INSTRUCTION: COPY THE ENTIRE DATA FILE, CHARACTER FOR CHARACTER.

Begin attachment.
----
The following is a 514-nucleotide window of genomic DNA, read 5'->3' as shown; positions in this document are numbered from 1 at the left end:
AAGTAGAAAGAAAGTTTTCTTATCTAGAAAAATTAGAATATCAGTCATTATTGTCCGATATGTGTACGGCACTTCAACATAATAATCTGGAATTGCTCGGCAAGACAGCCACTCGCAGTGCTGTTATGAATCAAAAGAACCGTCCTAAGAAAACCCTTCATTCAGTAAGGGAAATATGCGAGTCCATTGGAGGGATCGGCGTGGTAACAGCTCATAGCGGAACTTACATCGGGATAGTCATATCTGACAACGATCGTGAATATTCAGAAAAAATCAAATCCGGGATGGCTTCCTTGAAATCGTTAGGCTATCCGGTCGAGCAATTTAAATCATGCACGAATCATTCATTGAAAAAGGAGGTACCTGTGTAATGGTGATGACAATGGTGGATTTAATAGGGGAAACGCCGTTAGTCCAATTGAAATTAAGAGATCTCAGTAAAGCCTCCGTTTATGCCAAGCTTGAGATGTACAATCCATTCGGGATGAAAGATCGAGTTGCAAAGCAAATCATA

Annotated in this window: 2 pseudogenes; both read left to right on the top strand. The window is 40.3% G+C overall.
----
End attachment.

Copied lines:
The following is a 514-nucleotide window of genomic DNA, read 5'->3' as shown; positions in this document are numbered from 1 at the left end:
AAGTAGAAAGAAAGTTTTCTTATCTAGAAAAATTAGAATATCAGTCATTATTGTCCGATATGTGTACGGCACTTCAACATAATAATCTGGAATTGCTCGGCAAGACAGCCACTCGCAGTGCTGTTATGAATCAAAAGAACCGTCCTAAGAAAACCCTTCATTCAGTAAGGGAAATATGCGAGTCCATTGGAGGGATCGGCGTGGTAACAGCTCATAGCGGAACTTACATCGGGATAGTCATATCTGACAACGATCGTGAATATTCAGAAAAAATCAAATCCGGGATGGCTTCCTTGAAATCGTTAGGCTATCCGGTCGAGCAATTTAAATCATGCACGAATCATTCATTGAAAAAGGAGGTACCTGTGTAATGGTGATGACAATGGTGGATTTAATAGGGGAAACGCCGTTAGTCCAATTGAAATTAAGAGATCTCAGTAAAGCCTCCGTTTATGCCAAGCTTGAGATGTACAATCCATTCGGGATGAAAGATCGAGTTGCAAAGCAAATCATA

Annotated in this window: 2 pseudogenes; both read left to right on the top strand. The window is 40.3% G+C overall.